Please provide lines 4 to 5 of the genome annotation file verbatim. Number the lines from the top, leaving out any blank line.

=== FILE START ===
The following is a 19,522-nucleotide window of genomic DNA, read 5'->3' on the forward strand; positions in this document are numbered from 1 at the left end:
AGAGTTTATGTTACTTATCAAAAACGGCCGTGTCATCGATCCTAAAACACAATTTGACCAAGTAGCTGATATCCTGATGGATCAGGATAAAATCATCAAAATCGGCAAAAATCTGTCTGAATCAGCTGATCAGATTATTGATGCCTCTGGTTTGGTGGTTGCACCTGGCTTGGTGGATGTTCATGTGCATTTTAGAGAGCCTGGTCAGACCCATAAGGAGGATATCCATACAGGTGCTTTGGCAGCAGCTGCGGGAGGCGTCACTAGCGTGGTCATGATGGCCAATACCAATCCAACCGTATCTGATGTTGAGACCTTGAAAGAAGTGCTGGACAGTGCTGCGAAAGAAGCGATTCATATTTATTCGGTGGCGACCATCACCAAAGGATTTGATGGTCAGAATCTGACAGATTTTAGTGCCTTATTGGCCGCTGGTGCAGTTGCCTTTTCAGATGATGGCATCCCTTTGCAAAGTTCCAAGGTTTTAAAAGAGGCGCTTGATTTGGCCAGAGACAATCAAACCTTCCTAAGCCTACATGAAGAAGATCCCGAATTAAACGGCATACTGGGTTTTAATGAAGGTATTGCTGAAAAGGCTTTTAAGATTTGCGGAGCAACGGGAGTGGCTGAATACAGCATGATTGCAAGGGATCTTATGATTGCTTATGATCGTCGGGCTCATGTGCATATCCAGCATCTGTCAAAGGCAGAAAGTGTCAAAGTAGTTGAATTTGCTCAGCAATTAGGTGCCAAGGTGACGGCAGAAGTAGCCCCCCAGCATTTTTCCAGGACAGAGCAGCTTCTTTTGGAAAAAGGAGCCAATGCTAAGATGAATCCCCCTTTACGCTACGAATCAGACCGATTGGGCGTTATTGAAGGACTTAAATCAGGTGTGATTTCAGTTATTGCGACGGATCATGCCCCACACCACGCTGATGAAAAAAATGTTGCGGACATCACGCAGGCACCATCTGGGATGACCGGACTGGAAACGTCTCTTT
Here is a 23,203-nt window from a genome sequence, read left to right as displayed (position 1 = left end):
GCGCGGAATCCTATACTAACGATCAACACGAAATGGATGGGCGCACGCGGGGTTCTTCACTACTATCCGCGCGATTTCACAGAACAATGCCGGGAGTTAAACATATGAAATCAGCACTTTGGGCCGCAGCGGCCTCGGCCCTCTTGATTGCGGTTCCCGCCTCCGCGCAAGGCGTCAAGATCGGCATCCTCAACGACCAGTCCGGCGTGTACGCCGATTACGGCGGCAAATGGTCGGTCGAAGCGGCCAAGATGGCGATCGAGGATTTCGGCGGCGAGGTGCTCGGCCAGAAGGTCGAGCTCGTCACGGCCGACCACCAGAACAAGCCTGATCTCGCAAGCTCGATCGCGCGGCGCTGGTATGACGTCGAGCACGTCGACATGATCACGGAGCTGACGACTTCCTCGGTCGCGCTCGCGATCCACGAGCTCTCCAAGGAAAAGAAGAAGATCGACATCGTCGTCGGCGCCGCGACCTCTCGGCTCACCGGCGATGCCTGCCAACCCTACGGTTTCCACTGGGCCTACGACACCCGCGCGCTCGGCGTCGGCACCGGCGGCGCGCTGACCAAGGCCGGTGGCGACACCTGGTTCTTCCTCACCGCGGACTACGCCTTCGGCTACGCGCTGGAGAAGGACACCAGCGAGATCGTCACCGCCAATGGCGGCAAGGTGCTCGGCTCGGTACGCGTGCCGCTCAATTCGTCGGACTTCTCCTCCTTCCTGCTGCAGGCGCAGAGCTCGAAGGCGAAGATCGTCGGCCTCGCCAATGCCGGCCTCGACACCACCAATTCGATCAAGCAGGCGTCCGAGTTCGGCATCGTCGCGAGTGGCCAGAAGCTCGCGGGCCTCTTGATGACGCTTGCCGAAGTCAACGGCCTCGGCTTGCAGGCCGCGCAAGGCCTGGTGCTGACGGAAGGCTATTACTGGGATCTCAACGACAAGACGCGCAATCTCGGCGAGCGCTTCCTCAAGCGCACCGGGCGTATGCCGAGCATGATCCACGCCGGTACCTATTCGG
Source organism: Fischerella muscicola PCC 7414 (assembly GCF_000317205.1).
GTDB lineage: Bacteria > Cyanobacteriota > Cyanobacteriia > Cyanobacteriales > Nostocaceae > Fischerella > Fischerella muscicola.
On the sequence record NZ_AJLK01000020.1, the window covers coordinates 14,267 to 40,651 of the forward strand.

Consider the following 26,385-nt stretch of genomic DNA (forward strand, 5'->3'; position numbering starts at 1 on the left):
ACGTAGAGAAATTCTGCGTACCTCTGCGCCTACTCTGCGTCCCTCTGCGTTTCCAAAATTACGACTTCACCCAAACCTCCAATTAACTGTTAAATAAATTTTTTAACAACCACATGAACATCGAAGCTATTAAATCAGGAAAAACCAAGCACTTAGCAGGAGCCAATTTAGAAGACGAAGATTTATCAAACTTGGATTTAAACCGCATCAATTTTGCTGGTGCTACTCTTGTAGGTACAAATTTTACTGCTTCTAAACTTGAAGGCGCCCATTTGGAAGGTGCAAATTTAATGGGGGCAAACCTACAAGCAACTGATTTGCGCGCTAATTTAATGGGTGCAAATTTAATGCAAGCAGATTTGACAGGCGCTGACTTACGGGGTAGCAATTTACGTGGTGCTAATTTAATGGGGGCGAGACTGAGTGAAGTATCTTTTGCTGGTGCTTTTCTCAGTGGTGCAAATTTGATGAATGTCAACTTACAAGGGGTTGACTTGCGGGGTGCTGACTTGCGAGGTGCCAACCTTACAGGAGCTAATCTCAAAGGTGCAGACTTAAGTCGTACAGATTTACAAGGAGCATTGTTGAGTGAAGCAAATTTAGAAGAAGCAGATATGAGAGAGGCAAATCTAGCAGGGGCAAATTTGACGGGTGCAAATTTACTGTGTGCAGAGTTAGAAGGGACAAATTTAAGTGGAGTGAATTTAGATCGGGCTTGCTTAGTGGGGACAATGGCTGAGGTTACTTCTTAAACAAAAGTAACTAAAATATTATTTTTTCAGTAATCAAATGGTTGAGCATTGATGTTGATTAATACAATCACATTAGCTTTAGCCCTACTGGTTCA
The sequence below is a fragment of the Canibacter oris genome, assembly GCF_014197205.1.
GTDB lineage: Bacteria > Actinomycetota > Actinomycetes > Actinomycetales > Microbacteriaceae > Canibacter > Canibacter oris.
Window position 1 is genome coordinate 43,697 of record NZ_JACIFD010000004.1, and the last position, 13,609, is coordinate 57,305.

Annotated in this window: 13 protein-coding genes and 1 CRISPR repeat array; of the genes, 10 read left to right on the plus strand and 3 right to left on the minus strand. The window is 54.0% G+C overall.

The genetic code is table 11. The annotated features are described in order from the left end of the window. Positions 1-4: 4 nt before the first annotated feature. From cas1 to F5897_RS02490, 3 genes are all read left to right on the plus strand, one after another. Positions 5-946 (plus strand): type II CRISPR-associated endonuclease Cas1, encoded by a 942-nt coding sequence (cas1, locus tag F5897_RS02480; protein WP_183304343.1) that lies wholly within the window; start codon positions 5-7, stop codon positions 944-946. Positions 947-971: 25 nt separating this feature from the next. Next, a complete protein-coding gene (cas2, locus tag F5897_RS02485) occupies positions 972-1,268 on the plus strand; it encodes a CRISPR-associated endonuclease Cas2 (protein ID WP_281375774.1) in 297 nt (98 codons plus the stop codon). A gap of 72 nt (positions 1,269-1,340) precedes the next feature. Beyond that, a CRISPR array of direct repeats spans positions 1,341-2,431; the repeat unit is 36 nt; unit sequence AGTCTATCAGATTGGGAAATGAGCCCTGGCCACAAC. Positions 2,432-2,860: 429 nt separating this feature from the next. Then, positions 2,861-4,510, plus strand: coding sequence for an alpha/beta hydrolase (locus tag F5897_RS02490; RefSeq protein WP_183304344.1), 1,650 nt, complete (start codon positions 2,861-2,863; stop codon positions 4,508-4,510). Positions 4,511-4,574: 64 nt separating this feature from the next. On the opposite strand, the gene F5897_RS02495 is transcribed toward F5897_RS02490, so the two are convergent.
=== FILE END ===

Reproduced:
GCGCGGAATCCTATACTAACGATCAACACGAAATGGATGGGCGCACGCGGGGTTCTTCACTACTATCCGCGCGATTTCACAGAACAATGCCGGGAGTTAAACATATGAAATCAGCACTTTGGGCCGCAGCGGCCTCGGCCCTCTTGATTGCGGTTCCCGCCTCCGCGCAAGGCGTCAAGATCGGCATCCTCAACGACCAGTCCGGCGTGTACGCCGATTACGGCGGCAAATGGTCGGTCGAAGCGGCCAAGATGGCGATCGAGGATTTCGGCGGCGAGGTGCTCGGCCAGAAGGTCGAGCTCGTCACGGCCGACCACCAGAACAAGCCTGATCTCGCAAGCTCGATCGCGCGGCGCTGGTATGACGTCGAGCACGTCGACATGATCACGGAGCTGACGACTTCCTCGGTCGCGCTCGCGATCCACGAGCTCTCCAAGGAAAAGAAGAAGATCGACATCGTCGTCGGCGCCGCGACCTCTCGGCTCACCGGCGATGCCTGCCAACCCTACGGTTTCCACTGGGCCTACGACACCCGCGCGCTCGGCGTCGGCACCGGCGGCGCGCTGACCAAGGCCGGTGGCGACACCTGGTTCTTCCTCACCGCGGACTACGCCTTCGGCTACGCGCTGGAGAAGGACACCAGCGAGATCGTCACCGCCAATGGCGGCAAGGTGCTCGGCTCGGTACGCGTGCCGCTCAATTCGTCGGACTTCTCCTCCTTCCTGCTGCAGGCGCAGAGCTCGAAGGCGAAGATCGTCGGCCTCGCCAATGCCGGCCTCGACACCACCAATTCGATCAAGCAGGCGTCCGAGTTCGGCATCGTCGCGAGTGGCCAGAAGCTCGCGGGCCTCTTGATGACGCTTGCCGAAGTCAACGGCCTCGGCTTGCAGGCCGCGCAAGGCCTGGTGCTGACGGAAGGCTATTACTGGGATCTCAACGACAAGACGCGCAATCTCGGCGAGCGCTTCCTCAAGCGCACCGGGCGTATGCCGAGCATGATCCACGCCGGTACCTATTCGG
Source organism: Fischerella muscicola PCC 7414 (assembly GCF_000317205.1).